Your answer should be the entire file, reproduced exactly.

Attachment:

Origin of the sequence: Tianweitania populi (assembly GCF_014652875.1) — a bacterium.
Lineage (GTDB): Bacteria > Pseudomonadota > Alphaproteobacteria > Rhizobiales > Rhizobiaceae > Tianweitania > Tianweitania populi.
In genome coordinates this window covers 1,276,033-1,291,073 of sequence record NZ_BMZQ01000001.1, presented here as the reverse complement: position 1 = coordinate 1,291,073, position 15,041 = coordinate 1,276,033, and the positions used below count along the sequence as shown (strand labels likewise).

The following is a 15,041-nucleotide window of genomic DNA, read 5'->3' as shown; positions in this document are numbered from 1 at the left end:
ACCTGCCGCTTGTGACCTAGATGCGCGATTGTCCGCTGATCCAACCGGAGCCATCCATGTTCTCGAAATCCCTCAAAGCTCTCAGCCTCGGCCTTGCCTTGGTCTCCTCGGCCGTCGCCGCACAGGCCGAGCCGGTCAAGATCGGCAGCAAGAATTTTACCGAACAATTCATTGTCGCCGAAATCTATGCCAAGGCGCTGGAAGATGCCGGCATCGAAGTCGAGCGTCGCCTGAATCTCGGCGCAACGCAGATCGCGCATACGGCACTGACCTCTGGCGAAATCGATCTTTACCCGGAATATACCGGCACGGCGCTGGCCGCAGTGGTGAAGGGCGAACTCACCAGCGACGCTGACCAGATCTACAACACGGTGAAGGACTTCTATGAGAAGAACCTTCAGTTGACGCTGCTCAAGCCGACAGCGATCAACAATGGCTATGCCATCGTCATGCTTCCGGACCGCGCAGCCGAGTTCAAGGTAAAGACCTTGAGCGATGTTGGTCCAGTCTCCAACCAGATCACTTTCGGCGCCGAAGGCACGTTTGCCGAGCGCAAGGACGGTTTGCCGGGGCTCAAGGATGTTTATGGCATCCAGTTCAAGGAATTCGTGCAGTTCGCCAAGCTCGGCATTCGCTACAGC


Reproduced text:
Origin of the sequence: Tianweitania populi (assembly GCF_014652875.1) — a bacterium.
Lineage (GTDB): Bacteria > Pseudomonadota > Alphaproteobacteria > Rhizobiales > Rhizobiaceae > Tianweitania > Tianweitania populi.
In genome coordinates this window covers 1,276,033-1,291,073 of sequence record NZ_BMZQ01000001.1, presented here as the reverse complement: position 1 = coordinate 1,291,073, position 15,041 = coordinate 1,276,033, and the positions used below count along the sequence as shown (strand labels likewise).

The following is a 15,041-nucleotide window of genomic DNA, read 5'->3' as shown; positions in this document are numbered from 1 at the left end:
ACCTGCCGCTTGTGACCTAGATGCGCGATTGTCCGCTGATCCAACCGGAGCCATCCATGTTCTCGAAATCCCTCAAAGCTCTCAGCCTCGGCCTTGCCTTGGTCTCCTCGGCCGTCGCCGCACAGGCCGAGCCGGTCAAGATCGGCAGCAAGAATTTTACCGAACAATTCATTGTCGCCGAAATCTATGCCAAGGCGCTGGAAGATGCCGGCATCGAAGTCGAGCGTCGCCTGAATCTCGGCGCAACGCAGATCGCGCATACGGCACTGACCTCTGGCGAAATCGATCTTTACCCGGAATATACCGGCACGGCGCTGGCCGCAGTGGTGAAGGGCGAACTCACCAGCGACGCTGACCAGATCTACAACACGGTGAAGGACTTCTATGAGAAGAACCTTCAGTTGACGCTGCTCAAGCCGACAGCGATCAACAATGGCTATGCCATCGTCATGCTTCCGGACCGCGCAGCCGAGTTCAAGGTAAAGACCTTGAGCGATGTTGGTCCAGTCTCCAACCAGATCACTTTCGGCGCCGAAGGCACGTTTGCCGAGCGCAAGGACGGTTTGCCGGGGCTCAAGGATGTTTATGGCATCCAGTTCAAGGAATTCGTGCAGTTCGCCAAGCTCGGCATTCGCTACAGC